then came you film review liz hurley

Then Came You: Film Review

When Annabelle Wilson (Kathie Lee Gifford)’s husband Fred dies, she decides to leave behind the island of Nantucket, Massachusetts, where they lived all their married life, to travel around the world and visit the places of all their favourite movies. But during her stay in Scotland, the first place on her list in honour of Braveheart, she falls in love with the owner of the inn she stays at, the eccentric and goofy Lord Howard Awd (Craig Ferguson). Such is the premise of the romantic comedy Then Came You, written by Kathie Lee Gifford and directed by Adriana Trigiani. Only there is a catch: Awd is already engaged, and is going to get married in a week.

While the movie is far from deep, it is a lighthearted and somewhat charming romantic comedy between two old people trying to let go of their past memories – Awd being a widower as well – and forge themselves new ones. Annabelle left behind everything she had, selling the hardware store she and Fred owned on Nantucket and travelling across the world with his ashes in a chocolate box in reference to his favourite movie Forrest Gump, while Howard is trying his hardest to keep the house that has belonged to his noble family for generations, turning it into an inn that he and his friend Gavin (Ford Kierman) operate on their own, and going so far as to marry his rich childhood friend Claire (Elizabeth Hurley) to keep from having to sell it. While the two can’t stand each other at first, they eventually grow fond of each other, and Howard realises that his house isn’t that important to him, and that neither he nor Claire really love each other: he only wants her money, and she only wants his title. In other words, a typical romantic comedy, filled with nostalgic musical and movie references that I’m probably too young to fully appreciate.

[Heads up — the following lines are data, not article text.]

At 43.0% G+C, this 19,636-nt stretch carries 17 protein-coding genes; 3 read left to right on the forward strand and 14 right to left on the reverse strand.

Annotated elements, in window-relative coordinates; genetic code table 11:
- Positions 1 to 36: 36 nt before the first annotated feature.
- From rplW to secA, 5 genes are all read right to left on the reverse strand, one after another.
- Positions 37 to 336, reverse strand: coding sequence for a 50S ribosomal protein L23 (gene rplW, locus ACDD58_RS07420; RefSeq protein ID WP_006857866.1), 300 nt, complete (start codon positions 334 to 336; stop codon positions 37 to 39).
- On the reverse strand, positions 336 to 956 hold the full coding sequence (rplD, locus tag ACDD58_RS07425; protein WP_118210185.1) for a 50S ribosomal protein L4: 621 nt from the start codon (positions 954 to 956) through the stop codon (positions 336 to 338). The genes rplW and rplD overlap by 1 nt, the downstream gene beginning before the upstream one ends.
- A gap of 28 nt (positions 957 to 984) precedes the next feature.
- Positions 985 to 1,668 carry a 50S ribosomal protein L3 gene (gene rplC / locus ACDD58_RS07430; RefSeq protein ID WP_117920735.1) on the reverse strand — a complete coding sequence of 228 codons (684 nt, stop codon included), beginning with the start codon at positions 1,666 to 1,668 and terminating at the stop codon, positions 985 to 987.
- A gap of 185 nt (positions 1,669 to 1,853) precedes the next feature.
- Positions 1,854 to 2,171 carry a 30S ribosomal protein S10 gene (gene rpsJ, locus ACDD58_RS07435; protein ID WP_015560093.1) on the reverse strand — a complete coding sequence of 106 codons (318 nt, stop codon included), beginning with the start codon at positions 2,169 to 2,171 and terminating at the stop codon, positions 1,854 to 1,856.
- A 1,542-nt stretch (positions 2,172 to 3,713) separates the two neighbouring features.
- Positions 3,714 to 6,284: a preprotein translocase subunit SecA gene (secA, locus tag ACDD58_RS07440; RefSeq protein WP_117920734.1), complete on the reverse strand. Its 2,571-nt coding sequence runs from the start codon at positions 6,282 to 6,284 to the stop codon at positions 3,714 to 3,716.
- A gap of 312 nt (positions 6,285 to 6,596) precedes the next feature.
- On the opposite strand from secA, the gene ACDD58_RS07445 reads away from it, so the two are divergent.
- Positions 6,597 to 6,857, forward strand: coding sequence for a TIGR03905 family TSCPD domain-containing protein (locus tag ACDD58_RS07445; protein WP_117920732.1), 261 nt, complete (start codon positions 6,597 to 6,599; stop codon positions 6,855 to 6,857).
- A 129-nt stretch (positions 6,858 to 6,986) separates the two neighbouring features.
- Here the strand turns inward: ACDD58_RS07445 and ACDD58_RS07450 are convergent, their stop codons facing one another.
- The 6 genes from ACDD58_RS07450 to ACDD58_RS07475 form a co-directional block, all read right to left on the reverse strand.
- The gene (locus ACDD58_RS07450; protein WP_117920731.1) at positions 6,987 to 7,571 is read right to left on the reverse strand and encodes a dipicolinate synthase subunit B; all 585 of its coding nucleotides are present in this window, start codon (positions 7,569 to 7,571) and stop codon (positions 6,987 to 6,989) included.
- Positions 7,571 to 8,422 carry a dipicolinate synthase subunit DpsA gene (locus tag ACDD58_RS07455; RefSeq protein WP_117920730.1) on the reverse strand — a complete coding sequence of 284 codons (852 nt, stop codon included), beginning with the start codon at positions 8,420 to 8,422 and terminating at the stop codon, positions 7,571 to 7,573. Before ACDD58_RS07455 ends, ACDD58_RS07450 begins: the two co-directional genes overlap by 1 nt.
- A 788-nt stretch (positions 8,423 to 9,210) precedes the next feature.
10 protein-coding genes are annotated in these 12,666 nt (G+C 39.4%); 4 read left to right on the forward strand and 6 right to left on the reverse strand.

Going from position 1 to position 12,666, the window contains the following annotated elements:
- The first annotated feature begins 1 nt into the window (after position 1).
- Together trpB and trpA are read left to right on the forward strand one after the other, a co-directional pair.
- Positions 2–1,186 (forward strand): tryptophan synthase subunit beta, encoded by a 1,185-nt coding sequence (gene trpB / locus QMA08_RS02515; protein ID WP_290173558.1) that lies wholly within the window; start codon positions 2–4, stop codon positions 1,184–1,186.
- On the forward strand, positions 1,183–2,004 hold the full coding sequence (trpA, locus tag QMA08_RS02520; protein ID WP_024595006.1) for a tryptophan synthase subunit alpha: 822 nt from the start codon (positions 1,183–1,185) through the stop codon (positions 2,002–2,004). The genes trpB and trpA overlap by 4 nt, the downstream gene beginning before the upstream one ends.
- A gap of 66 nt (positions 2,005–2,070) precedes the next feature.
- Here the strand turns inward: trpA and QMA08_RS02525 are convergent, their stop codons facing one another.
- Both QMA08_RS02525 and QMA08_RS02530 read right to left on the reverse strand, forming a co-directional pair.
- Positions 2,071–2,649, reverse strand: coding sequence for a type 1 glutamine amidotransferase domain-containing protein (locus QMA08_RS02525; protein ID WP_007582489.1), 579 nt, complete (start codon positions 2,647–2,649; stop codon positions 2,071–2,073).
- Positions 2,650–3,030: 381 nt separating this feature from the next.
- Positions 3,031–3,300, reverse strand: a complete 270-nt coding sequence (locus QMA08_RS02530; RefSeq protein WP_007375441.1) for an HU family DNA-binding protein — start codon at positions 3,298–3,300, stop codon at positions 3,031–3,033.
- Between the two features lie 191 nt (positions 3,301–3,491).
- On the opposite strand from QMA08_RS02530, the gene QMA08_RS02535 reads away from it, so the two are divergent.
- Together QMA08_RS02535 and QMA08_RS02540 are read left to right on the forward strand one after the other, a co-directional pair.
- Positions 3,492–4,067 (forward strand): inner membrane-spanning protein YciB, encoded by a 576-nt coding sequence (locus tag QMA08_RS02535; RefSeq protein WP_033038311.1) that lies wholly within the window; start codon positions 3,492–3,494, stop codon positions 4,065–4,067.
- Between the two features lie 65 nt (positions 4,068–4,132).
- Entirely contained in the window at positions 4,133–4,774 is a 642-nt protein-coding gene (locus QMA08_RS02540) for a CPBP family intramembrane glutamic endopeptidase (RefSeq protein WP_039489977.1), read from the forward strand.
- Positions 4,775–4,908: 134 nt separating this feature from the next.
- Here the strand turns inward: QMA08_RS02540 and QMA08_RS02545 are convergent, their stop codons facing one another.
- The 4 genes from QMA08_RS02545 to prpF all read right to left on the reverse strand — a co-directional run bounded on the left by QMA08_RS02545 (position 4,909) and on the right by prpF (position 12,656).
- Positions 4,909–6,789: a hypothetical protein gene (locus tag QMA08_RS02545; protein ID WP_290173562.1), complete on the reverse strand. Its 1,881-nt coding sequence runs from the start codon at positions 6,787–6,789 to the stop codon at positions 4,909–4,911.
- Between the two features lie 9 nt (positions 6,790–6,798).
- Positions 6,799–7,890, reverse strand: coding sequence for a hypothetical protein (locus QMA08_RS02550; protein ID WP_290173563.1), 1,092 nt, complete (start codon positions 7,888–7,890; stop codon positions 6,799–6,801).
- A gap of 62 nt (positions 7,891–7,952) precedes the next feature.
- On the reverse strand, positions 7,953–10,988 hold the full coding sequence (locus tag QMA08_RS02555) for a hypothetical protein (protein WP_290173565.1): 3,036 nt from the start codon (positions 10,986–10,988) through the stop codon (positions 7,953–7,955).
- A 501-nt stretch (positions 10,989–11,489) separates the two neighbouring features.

Only the problem is… Howard is kind of an asshole, and never really changes throughout the movie. And being played by Craig Ferguson with an annoyingly exaggerated Scottish accent definitely doesn’t help. Making sexual jokes as soon as he meets Annabelle, looking through her stuff while tidying her room, pressuring her to sing on stage at a bar only to get out drunk while she’s still singing, making jokes about Fred despite Annabelle telling him she’s uncomfortable with it, mocking her in front of his rich philosopher “friends”. Or the fact that he decided to marry a rich friend just for her money so that he could keep his house, only to dump her less than a week before their wedding, and the fact that his son doesn’t even want to come to their wedding because he can’t stand them. It’s honestly hard to believe that Annabelle would fall in love with him. And when it’s finally time for Annabelle to leave for her next destination, he suddenly decides to not take her to her flight and instead abruptly turns around to bring her back to his house, crashing into a herd of sheep crossing the road and spilling Fred’s ashes everywhere in the process. And somehow she’s still in love with him after that. Or maybe the reason I don’t understand is because I’m not a fifty-year-old woman, I don’t know. I mean, the movie was written by one after all, so maybe that’s how it works. Fortunately, Gavin is here to counteract Howard’s annoyingness with his jokes and simple wholesomeness.

Spoilers Ahead: …And then there is the reveal that Howard is actually Fred’s cousin, and that the reason Annabelle came specifically to this place was to meet with Fred’s mother Arlene (Phyllida Law), who is also Howard’s aunt, to give her a part of his ashes. While this plot point is completely unnecessary, the scene where the two meet with her in her aged care home is really touching. Parents outliving their children is always a sad situation, and you can’t help but feel for this charming old lady.

At the end of the movie, Annabelle decides to stay in Scotland and marries Howard, and the two live happily ever after, like in ever romantic comedy. Annabelle has let go of her nostalgia and settled for a new life with a man who (supposedly) loves her, and Howard has finally put his life together and married a woman who actually loves him, and his son actually came this time. It’s not deep, but despite the movie’s glaring flaws, it will probably still make you shed a tear at the end, even if it’s only a small one.

Then Came You releases in Australian cinemas on 11 March 2021.

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